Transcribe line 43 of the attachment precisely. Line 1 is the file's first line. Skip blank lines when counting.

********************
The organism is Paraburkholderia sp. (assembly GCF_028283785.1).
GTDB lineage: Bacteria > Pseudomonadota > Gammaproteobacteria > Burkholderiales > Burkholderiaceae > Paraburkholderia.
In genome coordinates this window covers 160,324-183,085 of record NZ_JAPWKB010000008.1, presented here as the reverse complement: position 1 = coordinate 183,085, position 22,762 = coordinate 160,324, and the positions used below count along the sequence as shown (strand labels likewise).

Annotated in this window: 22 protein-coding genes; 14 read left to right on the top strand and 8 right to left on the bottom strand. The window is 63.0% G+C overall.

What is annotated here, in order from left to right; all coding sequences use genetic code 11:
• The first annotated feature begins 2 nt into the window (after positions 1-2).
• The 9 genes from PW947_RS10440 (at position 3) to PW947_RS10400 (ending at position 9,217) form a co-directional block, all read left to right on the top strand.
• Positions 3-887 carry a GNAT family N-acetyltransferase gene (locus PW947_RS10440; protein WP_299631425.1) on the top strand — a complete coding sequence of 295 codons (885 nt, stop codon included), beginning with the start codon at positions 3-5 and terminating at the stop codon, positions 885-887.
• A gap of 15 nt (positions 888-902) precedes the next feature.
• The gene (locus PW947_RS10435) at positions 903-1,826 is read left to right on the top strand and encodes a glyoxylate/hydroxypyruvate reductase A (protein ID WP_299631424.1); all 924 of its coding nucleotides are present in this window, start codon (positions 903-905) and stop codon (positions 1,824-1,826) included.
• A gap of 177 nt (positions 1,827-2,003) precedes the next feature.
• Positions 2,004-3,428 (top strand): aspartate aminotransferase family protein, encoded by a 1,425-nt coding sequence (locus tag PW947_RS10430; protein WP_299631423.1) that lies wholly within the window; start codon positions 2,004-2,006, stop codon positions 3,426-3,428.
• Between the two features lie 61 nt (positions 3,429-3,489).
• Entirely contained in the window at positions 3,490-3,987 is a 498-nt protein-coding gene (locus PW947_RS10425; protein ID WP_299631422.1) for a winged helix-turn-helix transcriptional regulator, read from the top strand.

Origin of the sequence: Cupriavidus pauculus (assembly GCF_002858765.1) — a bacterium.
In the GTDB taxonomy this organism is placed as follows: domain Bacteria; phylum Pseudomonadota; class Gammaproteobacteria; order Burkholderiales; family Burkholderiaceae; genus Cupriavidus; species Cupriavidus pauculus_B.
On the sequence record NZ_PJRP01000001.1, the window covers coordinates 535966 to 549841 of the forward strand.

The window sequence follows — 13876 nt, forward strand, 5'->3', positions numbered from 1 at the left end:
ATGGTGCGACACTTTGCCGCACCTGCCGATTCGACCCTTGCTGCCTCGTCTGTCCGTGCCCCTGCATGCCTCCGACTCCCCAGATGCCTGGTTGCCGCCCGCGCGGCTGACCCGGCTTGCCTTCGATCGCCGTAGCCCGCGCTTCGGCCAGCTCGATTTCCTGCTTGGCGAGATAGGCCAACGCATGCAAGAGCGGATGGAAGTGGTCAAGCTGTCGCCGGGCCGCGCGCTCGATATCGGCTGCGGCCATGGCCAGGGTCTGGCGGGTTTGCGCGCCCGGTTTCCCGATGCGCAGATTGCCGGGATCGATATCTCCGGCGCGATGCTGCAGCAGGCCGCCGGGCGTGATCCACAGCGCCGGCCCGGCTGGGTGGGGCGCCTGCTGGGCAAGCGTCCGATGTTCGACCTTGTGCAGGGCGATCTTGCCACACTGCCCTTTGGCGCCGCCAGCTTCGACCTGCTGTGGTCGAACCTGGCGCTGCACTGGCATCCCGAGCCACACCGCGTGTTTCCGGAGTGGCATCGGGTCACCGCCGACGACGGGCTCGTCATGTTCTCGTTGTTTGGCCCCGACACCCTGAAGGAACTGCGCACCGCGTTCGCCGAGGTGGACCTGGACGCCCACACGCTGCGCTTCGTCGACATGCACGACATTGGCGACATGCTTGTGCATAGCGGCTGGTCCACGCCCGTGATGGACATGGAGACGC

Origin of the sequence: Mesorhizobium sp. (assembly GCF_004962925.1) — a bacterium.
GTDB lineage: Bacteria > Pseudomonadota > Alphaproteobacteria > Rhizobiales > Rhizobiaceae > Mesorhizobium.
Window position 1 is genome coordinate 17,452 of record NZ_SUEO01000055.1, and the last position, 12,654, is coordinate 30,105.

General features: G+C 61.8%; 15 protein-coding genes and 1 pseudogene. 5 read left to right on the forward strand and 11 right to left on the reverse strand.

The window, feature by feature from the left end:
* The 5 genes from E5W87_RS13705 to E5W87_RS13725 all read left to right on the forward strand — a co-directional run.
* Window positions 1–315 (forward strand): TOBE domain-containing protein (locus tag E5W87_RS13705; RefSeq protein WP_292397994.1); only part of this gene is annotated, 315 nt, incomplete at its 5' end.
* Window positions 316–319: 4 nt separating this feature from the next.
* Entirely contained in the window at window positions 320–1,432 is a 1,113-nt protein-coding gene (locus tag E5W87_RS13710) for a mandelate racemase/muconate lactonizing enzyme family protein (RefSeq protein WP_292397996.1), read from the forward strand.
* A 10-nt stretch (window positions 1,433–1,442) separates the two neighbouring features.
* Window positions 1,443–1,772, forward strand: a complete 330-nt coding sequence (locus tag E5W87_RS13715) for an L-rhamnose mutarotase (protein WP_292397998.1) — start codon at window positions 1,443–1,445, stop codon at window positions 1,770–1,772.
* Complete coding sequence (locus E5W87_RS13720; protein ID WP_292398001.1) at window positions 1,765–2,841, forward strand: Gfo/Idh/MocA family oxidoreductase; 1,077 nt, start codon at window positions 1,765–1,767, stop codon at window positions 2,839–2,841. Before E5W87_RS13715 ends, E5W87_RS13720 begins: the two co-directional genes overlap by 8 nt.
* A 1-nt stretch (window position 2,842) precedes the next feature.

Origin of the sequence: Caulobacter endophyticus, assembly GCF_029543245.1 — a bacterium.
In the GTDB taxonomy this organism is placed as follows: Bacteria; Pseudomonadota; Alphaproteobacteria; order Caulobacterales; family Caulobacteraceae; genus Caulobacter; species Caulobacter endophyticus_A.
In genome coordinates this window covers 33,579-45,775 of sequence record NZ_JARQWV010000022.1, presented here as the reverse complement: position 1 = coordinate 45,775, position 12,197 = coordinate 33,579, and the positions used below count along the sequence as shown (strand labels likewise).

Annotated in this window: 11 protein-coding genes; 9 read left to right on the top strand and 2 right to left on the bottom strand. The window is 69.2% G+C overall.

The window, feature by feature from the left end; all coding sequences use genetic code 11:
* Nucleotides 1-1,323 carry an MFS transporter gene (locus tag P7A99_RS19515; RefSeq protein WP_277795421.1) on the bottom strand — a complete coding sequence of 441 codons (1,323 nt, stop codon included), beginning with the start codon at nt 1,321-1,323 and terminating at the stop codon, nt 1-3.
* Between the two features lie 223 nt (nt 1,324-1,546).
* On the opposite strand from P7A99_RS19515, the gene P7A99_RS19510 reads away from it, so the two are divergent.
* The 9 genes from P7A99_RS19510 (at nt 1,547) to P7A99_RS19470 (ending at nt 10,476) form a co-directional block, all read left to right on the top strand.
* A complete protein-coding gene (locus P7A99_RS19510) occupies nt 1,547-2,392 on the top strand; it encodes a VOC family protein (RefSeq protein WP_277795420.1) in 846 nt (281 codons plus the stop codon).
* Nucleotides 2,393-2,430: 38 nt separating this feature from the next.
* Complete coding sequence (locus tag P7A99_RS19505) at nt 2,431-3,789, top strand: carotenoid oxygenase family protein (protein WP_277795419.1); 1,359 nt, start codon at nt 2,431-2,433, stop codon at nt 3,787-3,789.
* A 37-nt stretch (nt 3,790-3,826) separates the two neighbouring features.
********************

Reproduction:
* Nucleotides 2,393-2,430: 38 nt separating this feature from the next.